Investors in Wells Fargo (NYSE:WFC) hardly react to a decent fourth quarter earnings report. The diversification, continued loan growth and focus on costs allows the bank to report increasing earnings. This is despite the hiccup in the mortgage market, with the company continuing to be the largest mortgage originator in the US.
After shares of banks have risen sharply in recent years, the valuations are much more normal again. While the bank is well-managed, the valuation is fair leaving prospective investors with "fair" expected returns.
Solid Fourth Quarter
Wells Fargo reported very solid fourth quarter results. Reported revenues fell by 5.8% compared to a year before and came in at $20.66 billion. While the year-on-year trends are not encouraging, revenues were up by 0.9% compared to the third quarter of 2013.
Reported earnings to shareholders rose by 10.5% to $5.37 billion despite the fall in revenues. Earnings rose by 1.0% compared to the third quarter and came in at $1.00 per diluted share, beating consensus estimates at $0.98 per share.
Some Key Observations
Wells Fargo's results have been driven by top line growth as well as expense control, while commission revenues were under pressure, partially due to lower mortgage originations.
Net income in relation to average assets was essentially unchanged at 1.47%. Yet the bank made some improvements in its efficiency ratio which fell by 30 basis points to 58.5% of total revenues. This is largely the result of job cuts as the number of employees fell by some 4,300 to nearly 265,000 over the past year.
This is quite impressive as the average asset base rose by 9% to little over $1.51 trillion. Net interest revenues were flattish at $10.8 billion despite the asset growth as net interest margins fell by 30 basis points to 3.26% amidst lower long term yields. Non-interest income fell by 13% to little below $10 billion as mortgage banking revenues halved to little over $1.5 billion.
Financial Position Improves ...
High retained earnings continue to bolster the financial position of Wells Fargo despite the growing asset base. The Tier-1 capital ratio improved by 58 basis points to 12.33% while the book value of the shares rose by 7% to $29.48 per share. As such, shares trade around 1.5 times their book value now.
Wells Fargo's full year revenues of $83.8 billion for 2013 fell just slightly compared to a year ago. More importantly, earnings rose by 16% to $21.9 billion, coming in at $3.89 per share.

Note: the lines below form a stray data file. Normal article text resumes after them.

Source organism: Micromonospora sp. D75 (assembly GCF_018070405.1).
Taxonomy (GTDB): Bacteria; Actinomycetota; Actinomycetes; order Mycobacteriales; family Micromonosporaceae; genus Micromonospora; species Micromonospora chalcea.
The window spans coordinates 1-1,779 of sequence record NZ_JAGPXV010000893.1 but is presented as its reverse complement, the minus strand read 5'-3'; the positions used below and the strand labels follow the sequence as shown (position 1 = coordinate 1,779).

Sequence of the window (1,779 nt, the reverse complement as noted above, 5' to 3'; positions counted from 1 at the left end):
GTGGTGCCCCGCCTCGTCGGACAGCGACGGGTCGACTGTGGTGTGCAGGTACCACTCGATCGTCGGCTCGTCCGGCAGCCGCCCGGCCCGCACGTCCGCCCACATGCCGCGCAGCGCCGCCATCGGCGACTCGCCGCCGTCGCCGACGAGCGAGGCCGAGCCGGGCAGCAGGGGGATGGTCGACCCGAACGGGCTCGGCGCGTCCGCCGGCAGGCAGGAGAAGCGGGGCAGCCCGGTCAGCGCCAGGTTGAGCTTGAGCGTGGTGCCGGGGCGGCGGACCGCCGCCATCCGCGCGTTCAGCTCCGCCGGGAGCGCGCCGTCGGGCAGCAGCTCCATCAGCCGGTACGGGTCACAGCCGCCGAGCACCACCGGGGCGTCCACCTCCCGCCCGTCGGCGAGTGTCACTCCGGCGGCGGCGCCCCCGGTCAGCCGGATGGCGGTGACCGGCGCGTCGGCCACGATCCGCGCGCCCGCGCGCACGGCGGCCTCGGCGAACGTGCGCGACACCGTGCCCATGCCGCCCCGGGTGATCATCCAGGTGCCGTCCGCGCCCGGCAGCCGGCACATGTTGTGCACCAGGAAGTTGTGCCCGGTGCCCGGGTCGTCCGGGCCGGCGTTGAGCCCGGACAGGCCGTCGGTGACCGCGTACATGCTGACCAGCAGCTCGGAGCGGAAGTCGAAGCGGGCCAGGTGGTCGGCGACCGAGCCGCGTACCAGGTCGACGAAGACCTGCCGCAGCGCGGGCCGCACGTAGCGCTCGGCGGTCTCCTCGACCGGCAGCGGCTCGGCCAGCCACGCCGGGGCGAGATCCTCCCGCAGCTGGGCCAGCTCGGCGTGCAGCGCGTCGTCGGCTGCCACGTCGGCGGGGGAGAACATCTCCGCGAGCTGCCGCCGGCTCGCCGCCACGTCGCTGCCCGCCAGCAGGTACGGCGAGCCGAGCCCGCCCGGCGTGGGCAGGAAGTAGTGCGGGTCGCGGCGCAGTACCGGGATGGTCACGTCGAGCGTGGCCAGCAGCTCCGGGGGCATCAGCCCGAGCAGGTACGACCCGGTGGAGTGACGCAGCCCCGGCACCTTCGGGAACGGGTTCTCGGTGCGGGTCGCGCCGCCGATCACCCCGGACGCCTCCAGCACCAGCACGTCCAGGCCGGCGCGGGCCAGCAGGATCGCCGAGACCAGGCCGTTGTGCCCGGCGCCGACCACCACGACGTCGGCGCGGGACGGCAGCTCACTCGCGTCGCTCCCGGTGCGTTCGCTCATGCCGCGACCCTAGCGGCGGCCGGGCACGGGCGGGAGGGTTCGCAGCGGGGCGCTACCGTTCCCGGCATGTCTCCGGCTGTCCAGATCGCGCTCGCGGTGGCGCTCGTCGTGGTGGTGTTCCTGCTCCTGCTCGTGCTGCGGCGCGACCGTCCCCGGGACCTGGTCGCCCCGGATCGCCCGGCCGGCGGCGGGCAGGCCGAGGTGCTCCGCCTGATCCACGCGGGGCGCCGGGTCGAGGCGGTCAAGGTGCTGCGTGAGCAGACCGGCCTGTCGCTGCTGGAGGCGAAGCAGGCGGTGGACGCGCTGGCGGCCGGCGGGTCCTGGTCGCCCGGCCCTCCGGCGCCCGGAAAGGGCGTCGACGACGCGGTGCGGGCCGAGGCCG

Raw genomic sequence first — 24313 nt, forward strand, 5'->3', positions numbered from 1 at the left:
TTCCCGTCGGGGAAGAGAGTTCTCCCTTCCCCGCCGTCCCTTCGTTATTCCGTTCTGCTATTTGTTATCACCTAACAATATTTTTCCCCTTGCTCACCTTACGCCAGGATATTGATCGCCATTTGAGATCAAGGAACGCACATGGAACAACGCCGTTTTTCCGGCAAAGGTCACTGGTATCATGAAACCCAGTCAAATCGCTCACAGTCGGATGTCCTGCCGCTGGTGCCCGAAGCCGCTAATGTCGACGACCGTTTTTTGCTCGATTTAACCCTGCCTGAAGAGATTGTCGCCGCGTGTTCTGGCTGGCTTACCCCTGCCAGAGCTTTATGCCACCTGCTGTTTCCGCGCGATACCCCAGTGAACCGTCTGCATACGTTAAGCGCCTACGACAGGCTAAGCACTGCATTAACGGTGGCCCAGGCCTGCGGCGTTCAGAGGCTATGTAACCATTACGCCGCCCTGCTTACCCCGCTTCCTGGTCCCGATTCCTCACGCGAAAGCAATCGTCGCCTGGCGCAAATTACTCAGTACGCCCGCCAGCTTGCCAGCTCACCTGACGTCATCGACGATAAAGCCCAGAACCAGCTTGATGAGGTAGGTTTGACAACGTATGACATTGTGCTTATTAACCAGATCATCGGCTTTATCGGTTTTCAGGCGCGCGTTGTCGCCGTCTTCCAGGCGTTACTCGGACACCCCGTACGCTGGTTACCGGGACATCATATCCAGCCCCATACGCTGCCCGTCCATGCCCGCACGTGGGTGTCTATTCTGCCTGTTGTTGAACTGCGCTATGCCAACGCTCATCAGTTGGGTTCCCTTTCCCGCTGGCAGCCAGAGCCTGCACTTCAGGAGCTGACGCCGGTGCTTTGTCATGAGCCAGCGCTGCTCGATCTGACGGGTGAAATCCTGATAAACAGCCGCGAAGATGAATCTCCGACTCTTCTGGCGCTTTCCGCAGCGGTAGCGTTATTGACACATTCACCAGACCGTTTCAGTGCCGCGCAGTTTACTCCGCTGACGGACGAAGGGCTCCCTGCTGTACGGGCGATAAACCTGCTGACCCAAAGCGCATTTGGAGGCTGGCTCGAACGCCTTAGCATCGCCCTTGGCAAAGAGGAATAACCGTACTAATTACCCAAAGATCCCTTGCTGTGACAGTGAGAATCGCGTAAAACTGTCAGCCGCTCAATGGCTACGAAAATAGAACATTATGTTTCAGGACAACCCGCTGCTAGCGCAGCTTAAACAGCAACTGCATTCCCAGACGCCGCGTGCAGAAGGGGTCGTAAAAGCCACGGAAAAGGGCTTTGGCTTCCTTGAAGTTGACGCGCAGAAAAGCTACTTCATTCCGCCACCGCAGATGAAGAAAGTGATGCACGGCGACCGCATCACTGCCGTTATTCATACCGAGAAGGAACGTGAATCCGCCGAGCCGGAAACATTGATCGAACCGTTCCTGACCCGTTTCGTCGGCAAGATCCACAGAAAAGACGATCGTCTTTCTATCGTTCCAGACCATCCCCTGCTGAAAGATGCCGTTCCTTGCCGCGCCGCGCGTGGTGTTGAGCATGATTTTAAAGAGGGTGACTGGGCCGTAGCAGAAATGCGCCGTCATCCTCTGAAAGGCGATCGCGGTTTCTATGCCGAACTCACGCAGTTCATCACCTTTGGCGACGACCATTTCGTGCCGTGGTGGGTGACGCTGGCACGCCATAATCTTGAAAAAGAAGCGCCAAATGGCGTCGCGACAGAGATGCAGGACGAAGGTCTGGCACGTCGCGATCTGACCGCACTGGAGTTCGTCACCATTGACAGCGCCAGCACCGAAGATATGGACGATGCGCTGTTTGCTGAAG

Besides growing earnings through the larger asset base, profitability has been increasing faster on the back of lower charge-offs which the company has been taken in recent years. Between the end of 2009 and 2013 these charges have fallen by more than 80%, leaving little room to be a driver for future earnings.
This has resulted in of course higher earnings, and improved returns on equity as seen below. Returns on equity for 2013 came in at 13.9%, marking another year of consecutive improvements, coming right in the middle of the targeted 12-15% return range by the bank.
... Allowing Greater Payout To Investors
For the fiscal year of 2013, Wells Fargo returned some $11.4 billion through dividends and repurchases to its shareholders. The bank recently hiked its quarterly dividend to $0.30 per share, paying out a competing 2.6% yield. On top of these combined $6 billion in dividend payments, shareholders "received" $5.4 billion through share repurchases, with the bank retiring shares at a rate of 2.2% per annum.
Despite the temporarily underperfomance of the mortgage business, Wells Fargo is happy with the performance overall driven by loan and asset growth. The banks till targets an efficiency ratio of 55-59% for the first quarter of 2014, boding well for earnings if it can achieve a performance somewhat in the middle or lower end of that range.
The banks is awaiting approval from the Federal Reserve to hike payouts even more. Yet the current pace of share repurchases and dividends already reflect payout ratios of little more than 50% of annual earnings. Higher interest rates are necessary to boost earnings in the long run but impact mortgage earnings for now. Funding costs fell to just 11 basis points for Wells Fargo, so growing net interest margin have to come from higher rates.
Given the fair returns on equity, the lack of further funding benefits and lack of further potential for meaningful lower loan charges, earnings growth going forward might be much more limited.
Trading around $45 per share, the bank trades at a fair 11 times earnings while providing fair combined dividend and repurchase yields of 5%. Any drivers for excessive returns are gone, and by now Wells Fargo remains fairly valued, providing decent payouts in the mean term.
Disclosure: I have no positions in any stocks mentioned, and no plans to initiate any positions within the next 72 hours. I wrote this article myself, and it expresses my own opinions. I am not receiving compensation for it (other than from Seeking Alpha). I have no business relationship with any company whose stock is mentioned in this article.